1. Rigatoni cacio e pepe: rigatoni drizzled in olive oil, with black pepper and a small mountain of freshly grated pecorino cheese
2. Tagliolini al tartufo: a bowl of fresh pasta topped with a generous helping of rich black truffles from Abruzzi or Umbria and a touch of olive oil
3. Pasta alla mafiosa: heaping bowl of rigatoni corti tossed with tomato sauce, eggplant, and creamy ricotta
4. Spaghetti alla gricia: a bowl of warm spaghetti piled high with freshly grated pecorino cheese, cracked black pepper and several chunks of salty, perfectly fatty pancetta
5. Rigatoni all'Amatriciana: rigatoni with mildly spicy tomato sauce with pancetta

Um. Yes.

To all of them.

I will have the elastic waistbands packed.

Monday, May 24, 2010

a weekend at the beach

Mac and I spent this weekend at the beach with Caroline, Willie, and Isabel (aka my future D-I-L). It was a relaxing and perfect escape from real life - great friends, great food, great fellowship. I, for one, could have stayed forever.

For the blessings of good friends, Lord, make us truly thankful.

Thursday, May 20, 2010

life is precious

In March I posted about the father of a boy on Mac's baseball team who was fighting brain cancer. Sadly, Jim lost that battle on Tuesday. He was 36 and married to a fantastic, compassionate, STRONG woman for 10 years with whom he shared two young boys.

Fight everyday for healthy relationships in your life and for your own good health. Every other blessing is icing on the already sweet, rich cake.

Life is so precious and there are no guarantees.

a very fun television debut!

the boys goofing around before they go live

Nick Salvucci, aka my "in" (on the left, not sitting), explaining how all that computer/sound equipment works

Port City Live anchor Matt Bise multitasking with the boys watching

Matt Bise is really funny - and he was so good in his interaction with the boys

Wednesday, May 19, 2010

the story of my beautiful Naot shoes

Last August I bought a wonderful pair of Naots, which are the most comfortable shoes I've ever owned and I think the most expensive shoes I've ever bought. This isn't saying much for many people, but I'm not an expensive shoe person so it's saying a lot for me. You can read about the purchase here.

The saleslady told me she'd owned her pair of Naots for something like 11 years, so I counted on a long relationship with these beauties. I wore them all winter with socks and tights and they continued to feel like bedroom slippers.

Until the leather on the inside of one of the heels wore through and the shoe literally rubbed me the wrong way.

I didn't really notice this until I could lose the socks when the weather warmed up. And then I realized it quickly when a big blister formed on my heel.

I did a quick fix by affixing an industrial-sized band-aid on the inside of the heel. But I didn't feel like that was a long-term fix for the queen bee of my shoe wardrobe.

I decided to contact Naot to see how they suggested I fix the shoe. I googled NAOT and got the website for the American distributor (Naot is an Israeli company). I sent an email and heard nothing. So I called the helpline number and spoke to a woman who told me I could take the shoes back to the store where I bought them. I explained that wasn't realistic since the store was outside of Boston and I was in South Carolina. She was fresh out of suggestions after that.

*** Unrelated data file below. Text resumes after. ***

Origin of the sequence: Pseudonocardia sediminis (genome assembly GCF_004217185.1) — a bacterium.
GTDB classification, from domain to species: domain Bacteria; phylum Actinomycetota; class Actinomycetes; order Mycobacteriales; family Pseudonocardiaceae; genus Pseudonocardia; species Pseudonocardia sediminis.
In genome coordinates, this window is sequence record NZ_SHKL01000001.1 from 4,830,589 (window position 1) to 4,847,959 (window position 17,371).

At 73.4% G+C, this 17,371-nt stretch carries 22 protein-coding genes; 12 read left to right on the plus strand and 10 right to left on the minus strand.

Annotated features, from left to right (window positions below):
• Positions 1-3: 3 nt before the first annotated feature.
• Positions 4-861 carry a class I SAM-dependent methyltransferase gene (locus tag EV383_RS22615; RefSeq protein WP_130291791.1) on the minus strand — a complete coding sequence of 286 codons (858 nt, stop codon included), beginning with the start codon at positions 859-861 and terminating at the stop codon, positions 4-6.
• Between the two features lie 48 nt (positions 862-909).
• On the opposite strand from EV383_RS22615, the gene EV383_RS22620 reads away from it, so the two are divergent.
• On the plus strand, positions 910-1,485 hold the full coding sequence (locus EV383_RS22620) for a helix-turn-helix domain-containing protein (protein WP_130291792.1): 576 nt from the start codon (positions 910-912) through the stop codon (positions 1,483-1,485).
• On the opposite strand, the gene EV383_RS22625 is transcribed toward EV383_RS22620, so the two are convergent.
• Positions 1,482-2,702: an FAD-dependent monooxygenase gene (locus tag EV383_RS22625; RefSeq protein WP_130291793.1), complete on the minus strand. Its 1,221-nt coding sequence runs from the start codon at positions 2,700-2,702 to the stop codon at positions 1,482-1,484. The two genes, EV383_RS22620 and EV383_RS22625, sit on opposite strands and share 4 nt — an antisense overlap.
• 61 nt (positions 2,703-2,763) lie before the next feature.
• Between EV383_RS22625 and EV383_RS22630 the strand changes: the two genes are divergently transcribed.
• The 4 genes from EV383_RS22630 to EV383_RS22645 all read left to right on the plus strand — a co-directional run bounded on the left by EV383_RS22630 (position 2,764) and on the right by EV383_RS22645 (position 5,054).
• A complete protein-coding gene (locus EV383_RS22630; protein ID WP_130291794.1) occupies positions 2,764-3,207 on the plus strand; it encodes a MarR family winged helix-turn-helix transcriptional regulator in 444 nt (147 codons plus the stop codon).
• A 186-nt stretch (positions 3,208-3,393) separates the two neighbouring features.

So then I sent an email to the Israeli Naot office. I've heard nothing from that attempt.

I decided I'd just have to live with the band-aid solution.

Until this weekend when I saw an ad in the Charleston paper that said the Naot factory representative would be at the Folly Road location of Phillips Shoes on Saturday.

When I read this, I was sitting at the pool and knew I wasn't going to make it to Folly Road before the rep left, so I decided to call. The rep was at lunch, but I spoke to the store manager who assured me the rep would call me when she was back from lunch.

And the rep did call back, but unfortunately didn't have many suggestions other than to take it to a shoe repair place to see if they could patch it somehow or to affix a heel pad on the back. She did tell me that as a goodwill gesture, the manager of Phillips wanted to offer me $20 off my next shoe purchase. How nice is that?

The manager called me back later and got my mailing address, and the mailman brought me two $10-off certificates yesterday.

So here's a HUGE shout-out to Phillips Shoes and particularly to the manager at Folly Road. You totally rock and I will be in there soon to enjoy a little shoe shopping.

happiness is...

...making a recipe that starts with placing ingredients "in the bowl of an electric mixer fitted with a paddle attachment" and you finally have an electric mixer that actually has a paddle attachment. I love Pinky.

Tuesday, May 18, 2010

tune in tomorrow

Mac is joining his fellow Tiger Cub Scouts for a tour of a local tv studio tomorrow. It's run by one of those big, humongo churches here and hasn't been picked up by many of the local cable companies. I had a small "in" with a news producer there because they did a piece on the corn maze last fall. I have so few "ins" that I felt empowered making the connection for this visit.

Today I bought my "in" an assortment of Ghirardelli chocolate bars as a thank you. But I am now eating one of them. I decided I needed it more that he would miss something that he didn't even know he was getting. I'll just have to put more tissue paper in the gift bag.